By involving the whole newsroom in engagement projects like this, outlets can start to build a culture of transparency within their organizations and also draw on their staff’s expertise.
• It doesn’t need to be fancy: You don’t need expensive technology to set up a project like this. ProPublica Illinois directed readers to email their existing staff-wide email address, Jaffe then put the questions in a spreadsheet, and the answers were just posted like typical stories on its website.(Though it did design a logo for the series.)
It’s that simple.
Because ProPublica Illinois created such a straight forward workflow, it was able to move quickly and get the project up and running within days. Kiernan’s initial newsletter that inspired the project was published on Dec. 29, 2017. Jaffe published the first call out for Ask ProPublica Illinois questions on Jan. 5, 2018.
“It was pretty informal,” Jaffe said. “We used our regular staffwide email address — [email protected] — and started doing social media around that. And we kept getting all of these wonderful questions.”
You can very easily use your existing infrastructure to start having a more interactive relationship with the communities you serve.
• Back to school: Ask ProPublica Illinois has had an unexpected side effect: Teachers are using the posts in their journalism classes.
“There’s a real interest from students and teachers in applying what they’re learning in a classroom environment to the real world. There’s an argument that you never really stop asking these questions about the fundamentals of journalism. That’s something I learned from all of this…it has become an opportunity that I had not anticipated to have more public discussions and dialogues about how these fundamentals of journalism stack up and how they’re evolving.”
This is a good reminder that you can never totally predict the impact your journalism will have. When it makes sense, publishers should embrace the unexpected ways readers interact with their reporting. This can be a way to build new, loyal, audiences; expand the reach and impact of the journalism; and to have important conversations about the basics of journalism.
Jaffe said one of her favorite questions was when someone asked about how news organizations decide when to collaborate and when to compete against one another.
“It’s an audience member advocating for our media to collectively better serve us rather than competing against each other for the same stories,” Jaffe said. “This reader is reminding us that it’s not always in their interests all the time. Can journalists be more strategic about how they go about covering things?
ProPublica Illinois plans to keep publishing the Ask ProPublica Illinois series in its current form for the time being.
And while there are no plans or real discussions about changing the format, Jaffe said she could imagine the project evolving in interesting ways.
“I’m just rattling off here, but why not have every story we do have a box encouraging people to email the reporter or say, ‘Hey! Do you have a question about how we did this story?’ right in the story,” Jaffe said. “There are so many ways that this mentality and this effort could evolve.”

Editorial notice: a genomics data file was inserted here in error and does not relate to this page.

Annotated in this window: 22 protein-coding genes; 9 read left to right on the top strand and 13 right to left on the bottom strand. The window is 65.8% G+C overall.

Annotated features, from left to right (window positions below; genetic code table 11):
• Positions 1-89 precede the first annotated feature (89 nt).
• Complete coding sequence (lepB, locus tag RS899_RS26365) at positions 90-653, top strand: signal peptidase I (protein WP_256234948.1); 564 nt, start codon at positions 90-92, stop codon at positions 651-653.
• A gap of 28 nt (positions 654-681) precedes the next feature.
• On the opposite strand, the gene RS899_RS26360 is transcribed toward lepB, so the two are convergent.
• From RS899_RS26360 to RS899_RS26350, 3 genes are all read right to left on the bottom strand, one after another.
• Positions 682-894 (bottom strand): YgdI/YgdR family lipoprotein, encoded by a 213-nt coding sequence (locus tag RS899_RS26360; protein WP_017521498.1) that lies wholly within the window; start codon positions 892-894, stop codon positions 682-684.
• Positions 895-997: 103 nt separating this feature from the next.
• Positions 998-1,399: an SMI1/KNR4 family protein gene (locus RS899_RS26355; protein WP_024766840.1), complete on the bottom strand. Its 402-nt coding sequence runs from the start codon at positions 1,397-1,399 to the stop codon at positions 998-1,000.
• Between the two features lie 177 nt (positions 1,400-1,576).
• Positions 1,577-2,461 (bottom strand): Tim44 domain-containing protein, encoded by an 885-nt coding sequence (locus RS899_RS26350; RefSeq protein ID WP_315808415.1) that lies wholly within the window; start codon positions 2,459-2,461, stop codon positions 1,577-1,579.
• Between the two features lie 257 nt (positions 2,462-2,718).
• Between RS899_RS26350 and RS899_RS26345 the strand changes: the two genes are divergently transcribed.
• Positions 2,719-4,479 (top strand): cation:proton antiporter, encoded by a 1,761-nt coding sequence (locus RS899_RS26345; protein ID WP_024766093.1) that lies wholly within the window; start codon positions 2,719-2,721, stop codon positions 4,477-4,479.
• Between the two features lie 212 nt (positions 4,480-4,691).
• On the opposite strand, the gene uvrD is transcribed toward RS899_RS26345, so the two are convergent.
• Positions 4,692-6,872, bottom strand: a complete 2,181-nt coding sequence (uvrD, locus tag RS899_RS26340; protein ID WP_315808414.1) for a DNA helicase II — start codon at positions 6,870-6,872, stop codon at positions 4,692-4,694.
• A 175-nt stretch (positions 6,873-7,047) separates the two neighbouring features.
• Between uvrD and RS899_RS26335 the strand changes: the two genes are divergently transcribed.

In the meantime, ProPublica Illinois plans to continue to make transparency and collaboration core components of its work.
Reporter Mick Dumke acquired databases that included lists of people state authorities accused of being in gangs. He found that they were “riddled with dubious entries, discrepancies and outright errors.” Not only did he publish stories about the databases, but ProPublica Illinois made the data freely available to access for other journalists and the public.
News applications developer David Eads has also worked with Chicago nonprofit City Bureau to help them build an app to better track and document public meetings in the city. (Scroll down to Want to Know More? to learn more.)
“The effort to keep a relationship with our audience that is human-centric is really important,” Jaffe said. “If people feel like they understand us a little better they might ask better questions about our own work.”
Want to know more?
• Last month in Solution Set, I wrote about how inewsource, a San Diego nonprofit, is trying to increase transparency by creating a version of its stories with links to every primary document.
• I also have previously written about how City Bureau — with the help of ProPublica Illinois — developed its Documenters App. City Bureau is awesome, and there’s a lot to learn from them about how they think about serving their community.
• Want to learn more about ProPublica Illinois? Here’s a 2017 Nieman Lab interview with Kiernan, the editor in chief.
• And if you care about community-centered journalism, you should absolutely join Gather, a platform focused on sharing tips and best practices around these ideas. Here are six ways you can connect with Gather. (Their Slack is :thumbsup:)
Anything to add?
How does your newsroom help readers better understand how journalism works? What’s the response been? Let me know! I’ll share your responses in next week’s issue.
See you next Thursday!